John Crump interviews country star, Brodie Stewart on the making of his brand new record album Born American.
U.S.A. –-(Ammoland.com)-At first glance, Brodie Stewart background wouldn't lend itself to turning him into a country music star.
Brodie grew up in the San Francisco Bay Area. That doesn't mean he wasn't a cowboy at heart. With a love of rodeo and music, he embraced country music, but country music wasn't his first foray into the music business.
Brodie was initially the lead singer of a Southern Rock band. Through this music experience, he got a taste of life on the road while touring. He was able to play his music in front of the sold-out stadiums. His band even charted on Billboard. He was hooked.
With this experience under his belt, Brodie decided to go back to his first love of country music. With hits such as “Born American” and “Mississippi Mud,” Brodie has been “keepin' it country” while touring the nation.
I had a chance to sit down and speak with Brodie about music, life, and freedom.
John: Thank you for taking the time out of your busy day to talk to the AmmoLand News readers.
John: One thing I can't figure out is how do you go from growing up in the San Francisco Bay Area Bay to being a country music star?
Brodie: It started when I was a young boy. My dad was born and raised in a little town way up north just past Redding California. It was called Red Bluff California, and if anybody knows by driving through California that has been a hick town for years and years.
I used to go to the roundups and the rodeos up there as a kid, so I was around it. That was distilled in me as a kid by being around it, being young, and just by being able to see some of that stuff by being a part of it.
Then by seeing different styles of music and writing pretty much anything and everything. Back then I was doing that whole Southern Rock thing for a long time. It just made it natural. I still have a little bit of the Southern Rock feel, but I keep it in the country radio market. That would be the best answer for that one, man.
A lot of people see California and think the Bay Area. You can go to the Bay Area and drive outside the city towards Mt. Diablo and believe it or not a lot of that area is the country. You wouldn't think so, but it is.
John: Why did you transition from Southern Rock to Country?
Brodie: I think it was a little bit natural for me because I always loved doing ballets. A lot of heartfelt stuff. It was just there with artists like Brandon Gilbert and Dustin Lynch. Dustin's show has a big rock feel to it. I just like those big guitars and those big drums.
It seems like there's that room for a little bit of that rock while also keeping the traditional instruments involved to keep it still in that country vein.
John: I hear you have a love for the rodeo. Tell us a little about how you discovered rodeo? Did you ride, or were you a fan?
Brodie: I was more of a fan. I was more of an athlete growing up. I didn't really have time. I spent most of my summers up there in Red Bluff and didn't have time to ride; it was more of me being a really good Athlete.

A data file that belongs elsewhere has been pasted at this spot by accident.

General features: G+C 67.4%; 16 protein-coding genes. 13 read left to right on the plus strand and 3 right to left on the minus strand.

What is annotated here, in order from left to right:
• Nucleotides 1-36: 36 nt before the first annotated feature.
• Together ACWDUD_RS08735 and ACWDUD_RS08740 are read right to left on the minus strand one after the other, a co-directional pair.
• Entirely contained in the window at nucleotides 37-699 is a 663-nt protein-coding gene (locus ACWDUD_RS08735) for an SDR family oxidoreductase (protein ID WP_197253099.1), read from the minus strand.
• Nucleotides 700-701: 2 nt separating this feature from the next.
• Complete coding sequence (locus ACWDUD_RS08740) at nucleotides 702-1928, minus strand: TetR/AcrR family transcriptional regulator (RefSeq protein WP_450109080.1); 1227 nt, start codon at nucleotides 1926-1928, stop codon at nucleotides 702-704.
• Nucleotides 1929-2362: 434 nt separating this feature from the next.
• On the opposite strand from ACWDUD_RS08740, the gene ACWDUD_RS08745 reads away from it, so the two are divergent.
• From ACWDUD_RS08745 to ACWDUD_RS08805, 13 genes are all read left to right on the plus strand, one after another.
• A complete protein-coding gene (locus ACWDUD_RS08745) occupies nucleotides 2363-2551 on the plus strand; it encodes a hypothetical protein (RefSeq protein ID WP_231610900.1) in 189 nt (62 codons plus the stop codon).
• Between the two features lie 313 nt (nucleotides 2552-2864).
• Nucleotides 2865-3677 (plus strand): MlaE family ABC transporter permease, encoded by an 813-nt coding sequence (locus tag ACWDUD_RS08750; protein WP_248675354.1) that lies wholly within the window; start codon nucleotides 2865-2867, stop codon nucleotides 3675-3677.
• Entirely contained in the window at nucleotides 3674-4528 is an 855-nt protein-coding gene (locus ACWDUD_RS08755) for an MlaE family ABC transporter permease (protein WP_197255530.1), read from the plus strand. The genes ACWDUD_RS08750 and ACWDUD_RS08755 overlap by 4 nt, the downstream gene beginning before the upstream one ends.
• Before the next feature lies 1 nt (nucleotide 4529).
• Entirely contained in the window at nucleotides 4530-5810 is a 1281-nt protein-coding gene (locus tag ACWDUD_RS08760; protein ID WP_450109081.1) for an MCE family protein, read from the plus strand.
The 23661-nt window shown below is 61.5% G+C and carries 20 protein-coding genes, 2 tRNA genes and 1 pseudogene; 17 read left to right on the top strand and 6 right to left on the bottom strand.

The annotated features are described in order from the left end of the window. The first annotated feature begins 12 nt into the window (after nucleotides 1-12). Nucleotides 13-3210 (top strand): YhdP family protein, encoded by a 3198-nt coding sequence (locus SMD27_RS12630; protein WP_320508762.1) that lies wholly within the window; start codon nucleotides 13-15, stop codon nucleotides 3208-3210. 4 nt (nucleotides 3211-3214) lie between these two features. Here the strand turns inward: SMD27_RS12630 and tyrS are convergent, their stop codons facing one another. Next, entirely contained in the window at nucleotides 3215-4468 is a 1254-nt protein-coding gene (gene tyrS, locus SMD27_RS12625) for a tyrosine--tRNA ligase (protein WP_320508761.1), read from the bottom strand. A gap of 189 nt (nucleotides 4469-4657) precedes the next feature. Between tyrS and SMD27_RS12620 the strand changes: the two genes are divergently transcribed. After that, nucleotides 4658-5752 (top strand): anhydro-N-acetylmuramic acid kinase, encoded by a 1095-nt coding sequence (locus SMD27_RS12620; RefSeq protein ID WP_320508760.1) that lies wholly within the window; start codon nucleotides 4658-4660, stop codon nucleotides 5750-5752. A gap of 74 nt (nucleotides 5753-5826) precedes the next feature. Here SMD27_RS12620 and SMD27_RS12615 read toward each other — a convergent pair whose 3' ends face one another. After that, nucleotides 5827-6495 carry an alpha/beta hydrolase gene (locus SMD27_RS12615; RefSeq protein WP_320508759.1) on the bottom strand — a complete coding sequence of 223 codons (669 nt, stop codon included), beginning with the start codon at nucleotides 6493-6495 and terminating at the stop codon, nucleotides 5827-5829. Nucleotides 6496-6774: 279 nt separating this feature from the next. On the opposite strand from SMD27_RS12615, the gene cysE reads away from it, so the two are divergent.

Football, baseball, and basketball were my things. I would say football and baseball were my mains and basketball was my third. I played pretty well in high school. My distant cousins were the Lafevers, and they all were in the Major Leagues.
I was definitely a big sports guy.
John: How do you keep grounded?
Brodie: You know man, I have gone out on the road, and been around, so many folks that I can tell you biggest part of helping to stay ground is that I am a big believer in faith. Having that religion in my life and knowing no one is bigger than God as far as I am concerned. That really helps me a lot.
I learned that there is a difference in having self-esteem and having an ego, and a lot of times it can be misplaced.
There has been a lot of times in my life when people have said, “Oh man, Brodie is egotistical!”
It is not that at all. It is the opposite. It is me trying to keep that self-confidence because it takes a hell of a lot of it to be able to stand on a stage whether you are in front of 50 people or 20,000. I have done all the above for several years.
It is just one of those things where it is just that, and my wife helps a lot too. At the same time just knowing to stay humble. Those type of people are my favorite type of people over the years. Those that have a dream and they remain humble and stay real at the same time.
John: “Born American” is an awesome song about soldiers. Me, being married to an active duty military member that song means a lot to me. Why did you decide to record it?
Brodie: Not only did I record it. I co-wrote it.
It was a no brainer. The story goes; my album was almost done. I felt I had done my best job with what was there then a friend of mine came into my manager's office that he has known for years, and I have known for a long time.
He said, “Man, I got to play you something.”